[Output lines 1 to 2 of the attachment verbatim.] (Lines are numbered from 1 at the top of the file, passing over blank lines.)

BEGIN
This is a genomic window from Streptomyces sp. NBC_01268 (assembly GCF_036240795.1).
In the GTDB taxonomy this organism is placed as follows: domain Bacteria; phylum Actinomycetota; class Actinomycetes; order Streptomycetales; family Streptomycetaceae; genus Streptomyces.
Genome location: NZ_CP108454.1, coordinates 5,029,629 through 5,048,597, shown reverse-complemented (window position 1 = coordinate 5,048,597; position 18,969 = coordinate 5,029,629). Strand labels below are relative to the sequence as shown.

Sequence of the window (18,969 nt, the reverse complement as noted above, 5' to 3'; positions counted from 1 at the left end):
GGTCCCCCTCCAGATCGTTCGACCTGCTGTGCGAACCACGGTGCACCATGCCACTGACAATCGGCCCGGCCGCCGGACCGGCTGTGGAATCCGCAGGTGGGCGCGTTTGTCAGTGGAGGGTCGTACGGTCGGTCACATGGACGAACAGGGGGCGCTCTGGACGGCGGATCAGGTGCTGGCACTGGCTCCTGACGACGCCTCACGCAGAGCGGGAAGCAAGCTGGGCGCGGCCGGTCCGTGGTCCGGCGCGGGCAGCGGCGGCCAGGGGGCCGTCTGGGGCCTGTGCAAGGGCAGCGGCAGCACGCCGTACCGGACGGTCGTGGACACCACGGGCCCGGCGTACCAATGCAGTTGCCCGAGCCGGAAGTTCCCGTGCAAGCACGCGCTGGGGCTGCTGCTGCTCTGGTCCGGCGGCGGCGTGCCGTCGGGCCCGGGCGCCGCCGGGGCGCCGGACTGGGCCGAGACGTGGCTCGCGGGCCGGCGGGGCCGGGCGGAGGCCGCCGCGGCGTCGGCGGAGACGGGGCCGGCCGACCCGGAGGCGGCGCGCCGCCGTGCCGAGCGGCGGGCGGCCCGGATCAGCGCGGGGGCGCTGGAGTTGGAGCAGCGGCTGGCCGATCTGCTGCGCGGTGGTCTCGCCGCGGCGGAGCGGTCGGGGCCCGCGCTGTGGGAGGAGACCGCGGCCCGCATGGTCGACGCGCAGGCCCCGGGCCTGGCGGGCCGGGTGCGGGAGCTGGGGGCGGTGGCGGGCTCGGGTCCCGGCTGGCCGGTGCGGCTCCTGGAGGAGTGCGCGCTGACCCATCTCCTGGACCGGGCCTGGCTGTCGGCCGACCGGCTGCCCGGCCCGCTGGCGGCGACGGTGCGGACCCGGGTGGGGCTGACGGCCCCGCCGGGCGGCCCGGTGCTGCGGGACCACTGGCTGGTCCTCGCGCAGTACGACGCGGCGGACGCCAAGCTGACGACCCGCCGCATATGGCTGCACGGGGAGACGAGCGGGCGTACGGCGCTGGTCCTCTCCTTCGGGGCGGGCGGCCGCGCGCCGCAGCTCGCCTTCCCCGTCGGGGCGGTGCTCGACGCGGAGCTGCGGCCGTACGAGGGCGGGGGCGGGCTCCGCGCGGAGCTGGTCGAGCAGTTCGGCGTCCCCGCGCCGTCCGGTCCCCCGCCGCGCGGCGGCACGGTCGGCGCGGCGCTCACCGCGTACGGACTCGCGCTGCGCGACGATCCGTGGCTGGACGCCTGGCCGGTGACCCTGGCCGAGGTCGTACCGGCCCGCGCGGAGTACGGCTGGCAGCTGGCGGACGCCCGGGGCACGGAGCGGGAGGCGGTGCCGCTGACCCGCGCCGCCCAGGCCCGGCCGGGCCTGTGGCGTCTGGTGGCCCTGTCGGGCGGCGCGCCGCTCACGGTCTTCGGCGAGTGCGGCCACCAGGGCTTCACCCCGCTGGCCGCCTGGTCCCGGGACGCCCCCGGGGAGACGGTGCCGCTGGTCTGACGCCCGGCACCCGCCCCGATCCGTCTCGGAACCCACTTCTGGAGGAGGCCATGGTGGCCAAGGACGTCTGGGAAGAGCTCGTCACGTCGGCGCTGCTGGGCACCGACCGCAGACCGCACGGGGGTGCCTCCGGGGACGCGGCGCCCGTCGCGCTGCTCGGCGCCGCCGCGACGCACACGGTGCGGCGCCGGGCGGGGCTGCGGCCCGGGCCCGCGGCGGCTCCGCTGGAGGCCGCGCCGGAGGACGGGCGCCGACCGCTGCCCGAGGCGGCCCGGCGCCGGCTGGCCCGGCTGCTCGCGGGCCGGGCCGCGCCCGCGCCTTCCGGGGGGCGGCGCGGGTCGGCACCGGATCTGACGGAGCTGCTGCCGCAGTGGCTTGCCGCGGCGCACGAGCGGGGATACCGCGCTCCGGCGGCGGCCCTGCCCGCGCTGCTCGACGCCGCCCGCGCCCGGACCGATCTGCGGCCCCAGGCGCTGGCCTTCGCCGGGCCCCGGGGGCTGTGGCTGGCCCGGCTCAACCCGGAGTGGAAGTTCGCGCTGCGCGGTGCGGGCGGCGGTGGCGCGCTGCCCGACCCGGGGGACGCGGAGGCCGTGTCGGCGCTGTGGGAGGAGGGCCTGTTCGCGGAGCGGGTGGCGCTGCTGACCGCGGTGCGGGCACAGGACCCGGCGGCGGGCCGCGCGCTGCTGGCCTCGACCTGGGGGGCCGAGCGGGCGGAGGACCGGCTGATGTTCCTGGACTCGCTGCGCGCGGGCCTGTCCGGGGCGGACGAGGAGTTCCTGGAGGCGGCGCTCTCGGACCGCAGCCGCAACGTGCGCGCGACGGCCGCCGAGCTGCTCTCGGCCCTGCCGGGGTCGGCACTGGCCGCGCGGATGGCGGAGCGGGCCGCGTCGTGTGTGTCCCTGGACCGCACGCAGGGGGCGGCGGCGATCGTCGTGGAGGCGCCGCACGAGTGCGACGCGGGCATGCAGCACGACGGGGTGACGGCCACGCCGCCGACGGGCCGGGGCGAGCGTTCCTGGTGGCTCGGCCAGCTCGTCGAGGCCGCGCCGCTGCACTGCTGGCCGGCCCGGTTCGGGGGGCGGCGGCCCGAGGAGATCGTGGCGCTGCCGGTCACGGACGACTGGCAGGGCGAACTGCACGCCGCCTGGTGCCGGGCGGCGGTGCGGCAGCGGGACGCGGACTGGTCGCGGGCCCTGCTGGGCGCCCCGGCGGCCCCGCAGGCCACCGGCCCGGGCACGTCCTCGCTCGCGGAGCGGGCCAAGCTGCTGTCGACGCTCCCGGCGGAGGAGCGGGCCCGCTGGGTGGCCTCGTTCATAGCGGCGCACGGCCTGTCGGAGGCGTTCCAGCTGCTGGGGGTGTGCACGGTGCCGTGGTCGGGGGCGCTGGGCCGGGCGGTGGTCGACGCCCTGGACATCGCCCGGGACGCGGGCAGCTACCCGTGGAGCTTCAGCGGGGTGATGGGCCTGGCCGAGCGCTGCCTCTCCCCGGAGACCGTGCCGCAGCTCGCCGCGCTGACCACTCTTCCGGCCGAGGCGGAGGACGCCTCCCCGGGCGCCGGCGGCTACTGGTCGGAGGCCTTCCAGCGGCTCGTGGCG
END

This is a genomic window from Streptomyces sp. NBC_01268 (assembly GCF_036240795.1).
In the GTDB taxonomy this organism is placed as follows: domain Bacteria; phylum Actinomycetota; class Actinomycetes; order Streptomycetales; family Streptomycetaceae; genus Streptomyces.